Top-team ‘hijack’ of 2021 rules would cause ‘chaos’

Jamie Woodhouse


Renault principal Cyril Abiteboul believes the top three teams won’t try to “hijack” the 2021 F1 regulations as judgement day looms.

F1 team principals plus the FIA and Formula One Management are meeting in Paris on Wednesday to try and progress the proposed 2021 regulations before the October deadline.

The FIA’s World Motor Sport Council must sign off the regulations, aimed at making F1 more cost-effective and exciting, before 31 October, but currently teams are not in the same boat on what they want those regulations to be.

The top three teams, Mercedes, Ferrari and Red Bull, are said to have some reservations about the proposals, but Abiteboul believes their time has gone to “hijack” the rules, warning that the knock-on effect of reaching no agreement on the regulations would cause “chaos”.

“I don’t think anyone in the current climate, and I am talking about the economic landscape in the automotive industry, can afford just having a go at the process and threatening the process,” he told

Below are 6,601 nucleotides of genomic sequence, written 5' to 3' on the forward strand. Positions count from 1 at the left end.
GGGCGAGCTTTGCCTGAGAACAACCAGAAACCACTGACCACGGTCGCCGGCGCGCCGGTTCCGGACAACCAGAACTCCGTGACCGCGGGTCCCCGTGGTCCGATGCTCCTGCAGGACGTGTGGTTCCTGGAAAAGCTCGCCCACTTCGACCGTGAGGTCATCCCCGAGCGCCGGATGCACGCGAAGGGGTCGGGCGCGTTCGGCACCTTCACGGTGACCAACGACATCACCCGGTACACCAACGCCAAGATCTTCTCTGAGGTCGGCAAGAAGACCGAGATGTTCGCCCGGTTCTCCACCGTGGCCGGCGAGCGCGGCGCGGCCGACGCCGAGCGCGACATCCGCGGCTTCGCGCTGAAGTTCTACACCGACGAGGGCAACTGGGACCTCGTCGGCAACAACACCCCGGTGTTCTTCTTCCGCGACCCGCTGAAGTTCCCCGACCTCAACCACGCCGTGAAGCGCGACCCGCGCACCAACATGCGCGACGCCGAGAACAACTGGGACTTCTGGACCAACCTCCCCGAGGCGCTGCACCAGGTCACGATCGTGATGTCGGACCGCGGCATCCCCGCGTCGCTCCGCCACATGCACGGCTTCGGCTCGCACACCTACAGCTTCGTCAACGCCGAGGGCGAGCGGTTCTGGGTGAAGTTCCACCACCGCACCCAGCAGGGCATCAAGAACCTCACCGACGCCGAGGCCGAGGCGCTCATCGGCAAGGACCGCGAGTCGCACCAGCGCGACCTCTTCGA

“I don’t think you can hijack it, as that could cause so much chaos not just for that one team but for the whole of F1. We are passed that point. Those days are behind and I have trust and belief that common sense will prevail and we will get a comprehensive set of measures for the end of the month.”

Haas have sided with Ferrari and the rest of the top three teams in wanting to keep the greater aerodynamic freedom which the current regulations allow.

Principal Guenther Steiner explained that his team don’t want to lose the “DNA” of Formula 1 by restricting aero development, while an increase in standard parts is also on the agenda.

“Yeah, there is a split,” he told “But in the end I think the FIA is considering what each – like you call it – group has to say, and they will come up with a regulation for Wednesday.

“The FIA did some changes out of suggestions of all 10 teams, not only of six, you know. Everybody had a say in it, and they made some adjustments to the regulation, and then on Wednesday we’re going to discuss what is going to happen.

“The last thing we should lose is the DNA of F1, which is a certain amount of freedom, and if the cars all look the same, the big teams will still have the biggest advantage. But then we lose interest, because we all then have the same car.

“So I try to be in the middle of this, you know, saying I use my common sense, which lately is not very good anyway!”

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